"They must have the confidence and unconstrained confidence of the home. They are entitled to presumption of innocence in any criminal proceedings, but the reality of an active criminal investigation concerning their activities as permanent house officers can not be ignored by the house. "

The speaker says his cabinet asked members for an emergency management meeting for their availability and has since concluded that a scheduled committee meeting should be held on December 6. The committee, chaired by the president and composed of the three house leaders and other members of the upper legislature, is responsible for the financial accounting of the legislature.

November 26, 2018 / 12:05 | Story:

Finance Minister Carole James said the BC's economic growth remains "strong and stable" and that the budget is on track to record a surplus in the fiscal year 2018-19.

James says that operating debt, which accumulates when taxes or other revenues miss out on the promises of spending on a budget, has been reduced to zero for the first time in four decades.

She says the province's second-quarter results for this fiscal year show a projected surplus of $ 1.35 billion.

The Ministry of Finance forecasts GDP growth of 2.2 percent this year, while the value of all goods and services produced by the province is expected to rise 1.8 percent in 2019.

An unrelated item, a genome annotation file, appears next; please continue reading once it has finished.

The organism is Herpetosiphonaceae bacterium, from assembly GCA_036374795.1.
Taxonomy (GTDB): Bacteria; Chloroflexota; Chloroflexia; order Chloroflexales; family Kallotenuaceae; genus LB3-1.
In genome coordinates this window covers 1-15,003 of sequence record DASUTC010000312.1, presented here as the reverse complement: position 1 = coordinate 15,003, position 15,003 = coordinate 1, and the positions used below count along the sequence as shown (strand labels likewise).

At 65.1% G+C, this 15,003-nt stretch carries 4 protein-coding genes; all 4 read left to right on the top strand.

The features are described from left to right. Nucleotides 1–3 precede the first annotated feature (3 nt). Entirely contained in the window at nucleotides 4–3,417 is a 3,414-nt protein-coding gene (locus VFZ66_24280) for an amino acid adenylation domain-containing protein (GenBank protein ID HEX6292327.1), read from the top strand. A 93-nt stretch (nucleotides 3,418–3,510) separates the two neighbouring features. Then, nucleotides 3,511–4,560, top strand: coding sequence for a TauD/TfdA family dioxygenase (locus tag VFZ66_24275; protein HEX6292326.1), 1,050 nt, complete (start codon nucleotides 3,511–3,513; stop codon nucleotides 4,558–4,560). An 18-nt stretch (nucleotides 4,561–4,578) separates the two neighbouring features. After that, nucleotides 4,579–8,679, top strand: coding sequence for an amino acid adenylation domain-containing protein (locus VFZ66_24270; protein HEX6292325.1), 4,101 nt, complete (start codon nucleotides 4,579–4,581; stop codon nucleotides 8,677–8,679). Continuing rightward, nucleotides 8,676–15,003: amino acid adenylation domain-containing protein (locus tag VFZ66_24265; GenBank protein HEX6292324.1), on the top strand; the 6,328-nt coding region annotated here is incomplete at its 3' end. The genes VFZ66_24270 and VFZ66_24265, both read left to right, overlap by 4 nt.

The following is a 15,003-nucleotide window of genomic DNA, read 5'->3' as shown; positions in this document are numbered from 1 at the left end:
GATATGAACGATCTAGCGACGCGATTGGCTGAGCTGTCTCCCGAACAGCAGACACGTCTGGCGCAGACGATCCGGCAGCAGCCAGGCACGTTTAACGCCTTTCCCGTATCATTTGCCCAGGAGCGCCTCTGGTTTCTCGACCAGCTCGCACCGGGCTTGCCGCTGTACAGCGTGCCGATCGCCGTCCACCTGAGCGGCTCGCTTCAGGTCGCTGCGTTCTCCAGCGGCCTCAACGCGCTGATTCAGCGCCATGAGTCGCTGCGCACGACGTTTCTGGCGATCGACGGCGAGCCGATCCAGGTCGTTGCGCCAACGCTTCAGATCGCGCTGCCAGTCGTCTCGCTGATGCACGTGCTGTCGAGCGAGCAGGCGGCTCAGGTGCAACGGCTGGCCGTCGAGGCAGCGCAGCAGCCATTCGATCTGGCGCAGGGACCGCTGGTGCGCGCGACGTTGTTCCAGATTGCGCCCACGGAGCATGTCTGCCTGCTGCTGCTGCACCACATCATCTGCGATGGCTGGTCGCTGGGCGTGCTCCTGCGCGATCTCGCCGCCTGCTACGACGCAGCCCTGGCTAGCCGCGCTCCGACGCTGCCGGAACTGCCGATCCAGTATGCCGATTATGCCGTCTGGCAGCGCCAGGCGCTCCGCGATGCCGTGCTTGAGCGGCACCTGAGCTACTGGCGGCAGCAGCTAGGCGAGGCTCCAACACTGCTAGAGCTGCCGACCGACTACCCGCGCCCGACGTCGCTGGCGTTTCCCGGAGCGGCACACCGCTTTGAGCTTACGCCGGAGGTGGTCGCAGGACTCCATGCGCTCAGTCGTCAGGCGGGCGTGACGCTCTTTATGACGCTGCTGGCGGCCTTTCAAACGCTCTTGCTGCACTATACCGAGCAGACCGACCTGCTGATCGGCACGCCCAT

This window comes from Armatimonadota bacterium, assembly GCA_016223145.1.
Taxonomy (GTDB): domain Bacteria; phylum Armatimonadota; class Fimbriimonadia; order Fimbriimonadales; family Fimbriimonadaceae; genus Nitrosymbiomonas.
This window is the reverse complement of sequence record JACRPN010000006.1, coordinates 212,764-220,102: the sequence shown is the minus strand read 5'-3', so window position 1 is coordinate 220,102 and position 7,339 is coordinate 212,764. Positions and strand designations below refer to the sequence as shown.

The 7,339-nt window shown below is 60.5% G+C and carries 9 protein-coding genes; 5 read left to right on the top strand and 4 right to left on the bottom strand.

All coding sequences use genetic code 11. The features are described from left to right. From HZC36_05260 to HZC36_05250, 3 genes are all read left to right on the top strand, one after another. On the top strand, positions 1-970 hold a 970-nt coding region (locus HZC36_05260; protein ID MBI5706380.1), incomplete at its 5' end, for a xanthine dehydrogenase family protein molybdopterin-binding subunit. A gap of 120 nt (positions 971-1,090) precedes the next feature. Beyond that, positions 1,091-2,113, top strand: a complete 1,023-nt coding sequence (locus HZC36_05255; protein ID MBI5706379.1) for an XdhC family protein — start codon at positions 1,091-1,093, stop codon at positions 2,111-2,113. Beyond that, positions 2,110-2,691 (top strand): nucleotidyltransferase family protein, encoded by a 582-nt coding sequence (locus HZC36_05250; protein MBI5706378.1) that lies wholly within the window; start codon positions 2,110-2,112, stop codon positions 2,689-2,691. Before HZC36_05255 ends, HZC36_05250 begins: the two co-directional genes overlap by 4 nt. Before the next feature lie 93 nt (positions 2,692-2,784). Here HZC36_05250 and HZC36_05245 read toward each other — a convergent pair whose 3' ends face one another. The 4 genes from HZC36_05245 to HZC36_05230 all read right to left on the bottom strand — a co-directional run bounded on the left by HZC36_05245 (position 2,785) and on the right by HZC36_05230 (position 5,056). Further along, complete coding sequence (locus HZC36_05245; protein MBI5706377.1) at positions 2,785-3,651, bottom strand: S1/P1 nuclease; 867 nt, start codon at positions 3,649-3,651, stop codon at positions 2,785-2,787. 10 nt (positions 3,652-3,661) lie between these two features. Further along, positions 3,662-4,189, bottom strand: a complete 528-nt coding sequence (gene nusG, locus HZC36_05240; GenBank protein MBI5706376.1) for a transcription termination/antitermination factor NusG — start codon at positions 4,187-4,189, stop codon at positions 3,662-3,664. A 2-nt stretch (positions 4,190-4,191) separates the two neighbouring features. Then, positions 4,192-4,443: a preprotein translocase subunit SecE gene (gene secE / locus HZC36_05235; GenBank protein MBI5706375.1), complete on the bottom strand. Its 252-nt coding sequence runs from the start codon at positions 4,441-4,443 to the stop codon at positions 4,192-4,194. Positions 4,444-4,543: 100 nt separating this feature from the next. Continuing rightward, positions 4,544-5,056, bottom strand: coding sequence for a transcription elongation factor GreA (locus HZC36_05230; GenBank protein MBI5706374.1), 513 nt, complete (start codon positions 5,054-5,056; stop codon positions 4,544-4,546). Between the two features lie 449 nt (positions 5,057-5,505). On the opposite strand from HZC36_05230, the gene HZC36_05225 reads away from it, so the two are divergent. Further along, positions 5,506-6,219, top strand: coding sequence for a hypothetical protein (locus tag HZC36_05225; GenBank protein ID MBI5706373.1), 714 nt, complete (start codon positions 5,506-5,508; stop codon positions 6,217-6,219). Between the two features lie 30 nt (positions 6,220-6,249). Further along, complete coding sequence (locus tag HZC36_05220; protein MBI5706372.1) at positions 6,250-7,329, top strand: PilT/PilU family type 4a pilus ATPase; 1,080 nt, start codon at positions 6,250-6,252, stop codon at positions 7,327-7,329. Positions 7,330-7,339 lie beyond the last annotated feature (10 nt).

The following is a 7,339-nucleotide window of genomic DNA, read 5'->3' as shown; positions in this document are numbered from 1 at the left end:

James says the risks faced by the province include a $ 250 million drop in Crown corporation profits, mainly due to losses at the British Columbia Insurance Corporation, as well as a slowdown in the real estate market.

To offset these risks, she says a fund that covers potentially volatile revenue changes has been raised by $ 600 million.

"This added prudence is very important … to help mitigate any kind of impact on provincial revenues," she told a news conference in the legislature on Monday.

James says that RBC and other analysts remain positive about economic growth in BC, predicting that the province will remain the leader in Canada this year and next, even before the benefits of a Kitimat liquefied natural gas development add to projections in the coming years. months.

"Private meteorologists expect BC's economic growth to be strong. In fact, they are predicting we will lead the provincial ranking in 2019," she said.